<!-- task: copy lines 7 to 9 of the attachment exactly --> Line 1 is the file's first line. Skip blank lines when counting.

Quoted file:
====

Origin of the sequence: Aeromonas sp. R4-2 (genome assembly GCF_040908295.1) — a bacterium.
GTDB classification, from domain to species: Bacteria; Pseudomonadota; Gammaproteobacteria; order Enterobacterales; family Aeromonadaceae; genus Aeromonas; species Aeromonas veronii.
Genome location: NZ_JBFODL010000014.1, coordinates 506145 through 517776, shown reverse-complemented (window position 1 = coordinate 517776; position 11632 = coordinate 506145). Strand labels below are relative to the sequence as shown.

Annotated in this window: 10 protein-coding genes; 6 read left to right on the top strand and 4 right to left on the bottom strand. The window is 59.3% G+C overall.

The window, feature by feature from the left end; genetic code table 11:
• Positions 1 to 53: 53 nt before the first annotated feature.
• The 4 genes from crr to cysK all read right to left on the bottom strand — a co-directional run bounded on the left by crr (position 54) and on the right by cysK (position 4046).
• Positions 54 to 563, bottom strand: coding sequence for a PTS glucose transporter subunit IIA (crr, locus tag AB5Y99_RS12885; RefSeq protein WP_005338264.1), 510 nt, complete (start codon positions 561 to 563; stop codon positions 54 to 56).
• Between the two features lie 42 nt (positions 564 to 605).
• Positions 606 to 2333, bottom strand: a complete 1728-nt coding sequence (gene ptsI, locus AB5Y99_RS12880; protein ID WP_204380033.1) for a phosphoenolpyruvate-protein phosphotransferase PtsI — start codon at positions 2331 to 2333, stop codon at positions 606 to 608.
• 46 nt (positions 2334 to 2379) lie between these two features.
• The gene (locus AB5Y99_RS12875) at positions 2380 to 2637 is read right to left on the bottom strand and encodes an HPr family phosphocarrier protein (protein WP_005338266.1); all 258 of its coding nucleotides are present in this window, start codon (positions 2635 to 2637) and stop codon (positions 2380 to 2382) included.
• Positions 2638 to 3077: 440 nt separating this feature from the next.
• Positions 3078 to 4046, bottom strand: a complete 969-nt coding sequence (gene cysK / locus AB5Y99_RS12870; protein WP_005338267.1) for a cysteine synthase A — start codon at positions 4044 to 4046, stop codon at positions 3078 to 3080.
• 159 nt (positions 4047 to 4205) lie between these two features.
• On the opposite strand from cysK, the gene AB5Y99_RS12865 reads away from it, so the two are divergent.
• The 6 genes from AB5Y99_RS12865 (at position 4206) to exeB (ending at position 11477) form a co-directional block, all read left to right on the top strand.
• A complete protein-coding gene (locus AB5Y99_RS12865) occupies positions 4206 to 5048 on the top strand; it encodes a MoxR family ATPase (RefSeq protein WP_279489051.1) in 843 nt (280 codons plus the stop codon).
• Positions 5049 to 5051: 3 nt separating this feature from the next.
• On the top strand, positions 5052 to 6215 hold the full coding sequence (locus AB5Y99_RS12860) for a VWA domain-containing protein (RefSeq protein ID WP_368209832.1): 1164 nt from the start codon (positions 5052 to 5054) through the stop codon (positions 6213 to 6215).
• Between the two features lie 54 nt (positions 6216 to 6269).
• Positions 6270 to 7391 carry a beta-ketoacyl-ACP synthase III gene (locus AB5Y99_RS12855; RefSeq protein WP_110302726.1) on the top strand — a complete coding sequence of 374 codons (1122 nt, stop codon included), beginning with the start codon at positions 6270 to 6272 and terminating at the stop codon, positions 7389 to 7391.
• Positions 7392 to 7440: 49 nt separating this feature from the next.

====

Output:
• The 4 genes from crr to cysK all read right to left on the bottom strand — a co-directional run bounded on the left by crr (position 54) and on the right by cysK (position 4046).
• Positions 54 to 563, bottom strand: coding sequence for a PTS glucose transporter subunit IIA (crr, locus tag AB5Y99_RS12885; RefSeq protein WP_005338264.1), 510 nt, complete (start codon positions 561 to 563; stop codon positions 54 to 56).
• Between the two features lie 42 nt (positions 564 to 605).